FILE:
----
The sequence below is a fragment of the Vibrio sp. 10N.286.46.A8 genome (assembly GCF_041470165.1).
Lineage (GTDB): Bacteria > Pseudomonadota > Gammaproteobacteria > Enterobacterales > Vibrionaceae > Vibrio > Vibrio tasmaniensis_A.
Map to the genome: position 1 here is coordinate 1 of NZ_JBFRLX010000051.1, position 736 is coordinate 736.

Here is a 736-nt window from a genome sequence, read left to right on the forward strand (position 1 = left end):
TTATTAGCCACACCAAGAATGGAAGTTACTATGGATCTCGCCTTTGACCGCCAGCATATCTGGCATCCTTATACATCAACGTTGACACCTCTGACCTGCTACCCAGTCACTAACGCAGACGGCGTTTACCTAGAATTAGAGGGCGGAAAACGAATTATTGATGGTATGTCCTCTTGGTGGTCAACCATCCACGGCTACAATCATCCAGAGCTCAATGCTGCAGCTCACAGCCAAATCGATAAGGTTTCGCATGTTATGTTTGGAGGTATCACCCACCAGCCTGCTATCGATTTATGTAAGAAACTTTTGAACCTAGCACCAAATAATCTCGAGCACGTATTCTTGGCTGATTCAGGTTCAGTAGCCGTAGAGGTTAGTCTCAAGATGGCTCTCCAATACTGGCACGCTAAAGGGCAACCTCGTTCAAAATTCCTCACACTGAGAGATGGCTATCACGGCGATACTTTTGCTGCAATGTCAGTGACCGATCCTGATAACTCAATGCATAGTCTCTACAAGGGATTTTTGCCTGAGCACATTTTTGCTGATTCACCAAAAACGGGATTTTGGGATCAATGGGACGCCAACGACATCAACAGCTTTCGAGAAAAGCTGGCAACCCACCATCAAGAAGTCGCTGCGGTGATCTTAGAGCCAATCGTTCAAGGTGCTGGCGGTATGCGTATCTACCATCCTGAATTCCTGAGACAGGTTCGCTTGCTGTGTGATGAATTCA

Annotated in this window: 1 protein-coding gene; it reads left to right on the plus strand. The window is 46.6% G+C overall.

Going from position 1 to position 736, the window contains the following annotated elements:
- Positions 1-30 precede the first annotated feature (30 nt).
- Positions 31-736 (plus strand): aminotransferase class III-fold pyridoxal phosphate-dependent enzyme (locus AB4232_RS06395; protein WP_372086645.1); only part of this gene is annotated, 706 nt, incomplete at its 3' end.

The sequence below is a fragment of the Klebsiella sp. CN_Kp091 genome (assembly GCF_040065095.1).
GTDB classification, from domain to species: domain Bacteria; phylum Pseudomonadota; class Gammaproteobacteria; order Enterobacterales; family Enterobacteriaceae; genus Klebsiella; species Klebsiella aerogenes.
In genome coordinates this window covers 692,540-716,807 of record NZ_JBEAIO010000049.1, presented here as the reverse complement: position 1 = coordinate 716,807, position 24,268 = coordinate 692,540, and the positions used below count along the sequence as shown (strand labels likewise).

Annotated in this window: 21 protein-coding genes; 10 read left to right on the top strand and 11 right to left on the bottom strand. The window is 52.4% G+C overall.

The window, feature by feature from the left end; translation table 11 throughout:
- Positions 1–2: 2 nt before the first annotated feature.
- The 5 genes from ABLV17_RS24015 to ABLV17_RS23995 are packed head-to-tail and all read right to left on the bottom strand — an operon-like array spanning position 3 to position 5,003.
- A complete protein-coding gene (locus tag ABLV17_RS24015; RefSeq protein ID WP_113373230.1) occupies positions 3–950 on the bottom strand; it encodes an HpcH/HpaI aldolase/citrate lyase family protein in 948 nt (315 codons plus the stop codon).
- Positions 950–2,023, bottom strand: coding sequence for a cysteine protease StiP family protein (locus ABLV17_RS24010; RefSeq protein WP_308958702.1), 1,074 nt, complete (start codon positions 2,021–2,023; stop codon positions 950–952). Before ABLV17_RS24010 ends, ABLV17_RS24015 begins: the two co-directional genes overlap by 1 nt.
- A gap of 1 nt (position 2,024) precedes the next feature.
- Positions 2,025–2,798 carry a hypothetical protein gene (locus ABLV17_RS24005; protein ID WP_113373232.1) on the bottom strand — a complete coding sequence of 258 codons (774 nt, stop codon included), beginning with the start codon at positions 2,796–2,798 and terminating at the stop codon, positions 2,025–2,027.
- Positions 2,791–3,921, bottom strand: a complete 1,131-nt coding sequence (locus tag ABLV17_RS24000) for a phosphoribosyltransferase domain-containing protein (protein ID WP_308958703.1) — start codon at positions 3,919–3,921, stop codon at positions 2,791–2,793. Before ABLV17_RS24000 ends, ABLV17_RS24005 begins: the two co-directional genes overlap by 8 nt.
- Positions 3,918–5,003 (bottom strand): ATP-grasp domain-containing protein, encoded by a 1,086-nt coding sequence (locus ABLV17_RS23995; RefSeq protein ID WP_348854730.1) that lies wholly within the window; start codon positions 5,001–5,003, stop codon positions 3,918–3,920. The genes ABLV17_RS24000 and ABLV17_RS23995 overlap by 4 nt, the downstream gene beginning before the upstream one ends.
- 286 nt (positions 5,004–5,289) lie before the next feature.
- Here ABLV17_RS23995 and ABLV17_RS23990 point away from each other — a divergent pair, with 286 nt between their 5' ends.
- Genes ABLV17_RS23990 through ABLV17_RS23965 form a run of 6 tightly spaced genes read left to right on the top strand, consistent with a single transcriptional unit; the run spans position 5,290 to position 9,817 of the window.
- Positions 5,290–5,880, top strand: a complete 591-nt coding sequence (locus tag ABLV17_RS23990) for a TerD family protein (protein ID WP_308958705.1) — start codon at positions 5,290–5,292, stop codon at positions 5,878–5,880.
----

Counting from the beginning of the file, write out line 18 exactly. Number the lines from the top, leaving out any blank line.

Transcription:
- Positions 950–2,023, bottom strand: coding sequence for a cysteine protease StiP family protein (locus ABLV17_RS24010; RefSeq protein WP_308958702.1), 1,074 nt, complete (start codon positions 2,021–2,023; stop codon positions 950–952). Before ABLV17_RS24010 ends, ABLV17_RS24015 begins: the two co-directional genes overlap by 1 nt.